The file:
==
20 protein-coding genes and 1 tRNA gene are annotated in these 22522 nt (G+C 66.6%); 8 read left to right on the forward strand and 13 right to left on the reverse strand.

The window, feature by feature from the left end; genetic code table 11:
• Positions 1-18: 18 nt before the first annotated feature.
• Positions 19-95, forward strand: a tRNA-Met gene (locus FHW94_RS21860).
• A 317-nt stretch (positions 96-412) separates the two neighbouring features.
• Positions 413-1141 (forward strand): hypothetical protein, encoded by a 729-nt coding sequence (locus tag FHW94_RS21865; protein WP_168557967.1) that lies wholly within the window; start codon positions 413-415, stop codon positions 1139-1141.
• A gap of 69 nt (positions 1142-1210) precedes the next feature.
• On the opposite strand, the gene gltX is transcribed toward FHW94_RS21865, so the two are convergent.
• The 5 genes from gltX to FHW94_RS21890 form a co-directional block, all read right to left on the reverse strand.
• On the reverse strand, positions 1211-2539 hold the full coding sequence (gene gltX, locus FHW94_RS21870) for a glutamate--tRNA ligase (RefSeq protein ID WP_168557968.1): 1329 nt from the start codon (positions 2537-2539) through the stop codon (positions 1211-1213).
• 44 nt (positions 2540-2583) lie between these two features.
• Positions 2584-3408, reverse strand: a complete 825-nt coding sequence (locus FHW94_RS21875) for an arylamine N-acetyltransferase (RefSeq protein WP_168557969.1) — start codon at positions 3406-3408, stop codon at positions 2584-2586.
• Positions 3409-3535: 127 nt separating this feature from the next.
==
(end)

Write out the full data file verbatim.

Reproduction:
20 protein-coding genes and 1 tRNA gene are annotated in these 22522 nt (G+C 66.6%); 8 read left to right on the forward strand and 13 right to left on the reverse strand.

The window, feature by feature from the left end; genetic code table 11:
• Positions 1-18: 18 nt before the first annotated feature.
• Positions 19-95, forward strand: a tRNA-Met gene (locus FHW94_RS21860).
• A 317-nt stretch (positions 96-412) separates the two neighbouring features.
• Positions 413-1141 (forward strand): hypothetical protein, encoded by a 729-nt coding sequence (locus tag FHW94_RS21865; protein WP_168557967.1) that lies wholly within the window; start codon positions 413-415, stop codon positions 1139-1141.
• A gap of 69 nt (positions 1142-1210) precedes the next feature.
• On the opposite strand, the gene gltX is transcribed toward FHW94_RS21865, so the two are convergent.
• The 5 genes from gltX to FHW94_RS21890 form a co-directional block, all read right to left on the reverse strand.
• On the reverse strand, positions 1211-2539 hold the full coding sequence (gene gltX, locus FHW94_RS21870) for a glutamate--tRNA ligase (RefSeq protein ID WP_168557968.1): 1329 nt from the start codon (positions 2537-2539) through the stop codon (positions 1211-1213).
• 44 nt (positions 2540-2583) lie between these two features.
• Positions 2584-3408, reverse strand: a complete 825-nt coding sequence (locus FHW94_RS21875) for an arylamine N-acetyltransferase (RefSeq protein WP_168557969.1) — start codon at positions 3406-3408, stop codon at positions 2584-2586.
• Positions 3409-3535: 127 nt separating this feature from the next.